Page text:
Hello! I'm Tom. I designed a game called Gunpoint, about rewiring things and punching people, and now I'm working on a new one called Heat Signature, about sneaking aboard randomly generated spaceships. Here's some more info on all the games I've worked on, here's the podcast I do, here are the videos I make on YouTube, here are some of the articles I wrote for PC Gamer, and here are two short stories I wrote for the Machine of Death collections.
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When you look at them, you immediately want to see it. I wanted to see it so much I wrote it. Continued
I liked it a lot. It’s pretty much a comedy, albeit a heavy-hearted one. As a drama, it’d be slightly too simple: we never truly understand the exact nature of Albert’s speech impediment or its causes, since both physical and psychological remedies both help somewhat, so there’s no real narrative to that element. The plot is simply that it becomes increasingly important he be ready to take the throne, and his speech continues to be a problem until it isn’t. Continued
Written by the West Wing’s Aaron Sorkin, directed by Fight Club’s David Fincher, starring Zombieland’s Jesse Eisenberg, produced by Kevin Spacey for some reason, and perhaps the first and only film to co-star Justin Timberlake as the founder of Napster.
The fact that it’s about the founding of Facebook, which I’m aware is controversial but have no actual knowledge of, is ideal. “I will feel like I’m being informed about something I’m interested in,” I thought, “and be unable to refute any liberties the film takes with the truth, allowing me to enjoy it entirely.” Continued
When I discovered Inception had a merely very good percentage of positive reviews on Rotten Tomatoes, I became fascinated by the bad ones. I expected a lot of writers who were simply confused, and largely that’s the case, but some of them seem to be trying for some kind of award for clumsy criticism. Continued
Update: found a new source for the stills that broke and added some clarification from the comments to the intro.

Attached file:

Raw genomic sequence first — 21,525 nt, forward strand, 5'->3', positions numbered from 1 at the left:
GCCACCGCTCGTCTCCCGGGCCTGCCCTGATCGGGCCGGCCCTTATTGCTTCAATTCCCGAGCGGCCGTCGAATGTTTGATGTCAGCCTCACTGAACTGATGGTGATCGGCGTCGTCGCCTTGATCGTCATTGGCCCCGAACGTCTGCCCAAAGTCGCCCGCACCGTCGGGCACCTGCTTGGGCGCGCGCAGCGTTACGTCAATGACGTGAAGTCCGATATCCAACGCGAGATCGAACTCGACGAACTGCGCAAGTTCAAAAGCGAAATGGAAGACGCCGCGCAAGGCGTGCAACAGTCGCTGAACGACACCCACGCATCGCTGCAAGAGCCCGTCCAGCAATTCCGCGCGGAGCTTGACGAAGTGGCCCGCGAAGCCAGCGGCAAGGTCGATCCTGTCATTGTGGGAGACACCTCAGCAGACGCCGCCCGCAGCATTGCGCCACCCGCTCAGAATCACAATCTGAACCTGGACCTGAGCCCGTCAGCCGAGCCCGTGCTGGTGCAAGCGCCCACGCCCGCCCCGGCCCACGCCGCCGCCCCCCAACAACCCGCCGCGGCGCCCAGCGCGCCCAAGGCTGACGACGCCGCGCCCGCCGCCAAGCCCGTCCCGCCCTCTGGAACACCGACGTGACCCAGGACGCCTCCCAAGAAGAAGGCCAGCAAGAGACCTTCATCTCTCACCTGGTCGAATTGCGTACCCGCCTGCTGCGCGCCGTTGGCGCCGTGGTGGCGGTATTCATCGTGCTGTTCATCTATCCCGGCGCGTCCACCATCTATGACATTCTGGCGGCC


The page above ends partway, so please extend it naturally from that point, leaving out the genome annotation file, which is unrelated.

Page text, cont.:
I rewatched Blade Runner recently, because it came up a lot when I asked for visual inspiration for my game. Almost everything about it is still brilliant, except the main character. I’m not sure how I’ve never noticed this before, but Deckard is an idiot.
He’s given all the information he needs on a plate, nothing bad happens unexpectedly, and every lead falls into his lap. He has photo ID of everyone he has to kill, he’s told about their physical strength, he has a gun, they’re all unarmed, and he’s legally allowed to shoot them dead in public. Yet in every case, he lets them get into a hand-to-hand fight with him that he can’t win, and the only way the film can even keep him alive is for his targets to suddenly stop fighting or get killed by someone else.
Do you ever find yourself with a backlog of worthy, critically lauded films you’re almost certain you’d like but almost certain not to watch? Yes, I do, and I even worm my way out of the guilt for neglecting them. Because in my mental filing cabinet, they’re all under “Will watch”. It’s just that the films I’m actually going to watch aren’t in that file, they’re in the “Ooh, lasers!” one. Continued
Intricate corporate espionage con romance.
This might not even be the eleventh best film of the year, but it’s fresh in my mind so it’s going here. It’s a denser, more convincing version of the Mr And Mrs Smith premise: spies in love, associated trust issues. The corporate espionage theme somehow makes it cooler than the usual CIA/NSA/MEH, and the intentionally confusing time structure is fun to unravel. It also marks itself out as a superior con flick with its ending, avoiding both the ‘smug’ and ‘makes no fucking sense’ traps most of the rest of the genre falls into. Continued
Is a sci-fi multiplayer shooter out this week, extremely like Battlefield 2142. Battlefield 2142 was awesome, and so is this. You literally dive into the battlefield from orbit, with no parachute, then pound each other with raucous guns and squabble over objectives. Continued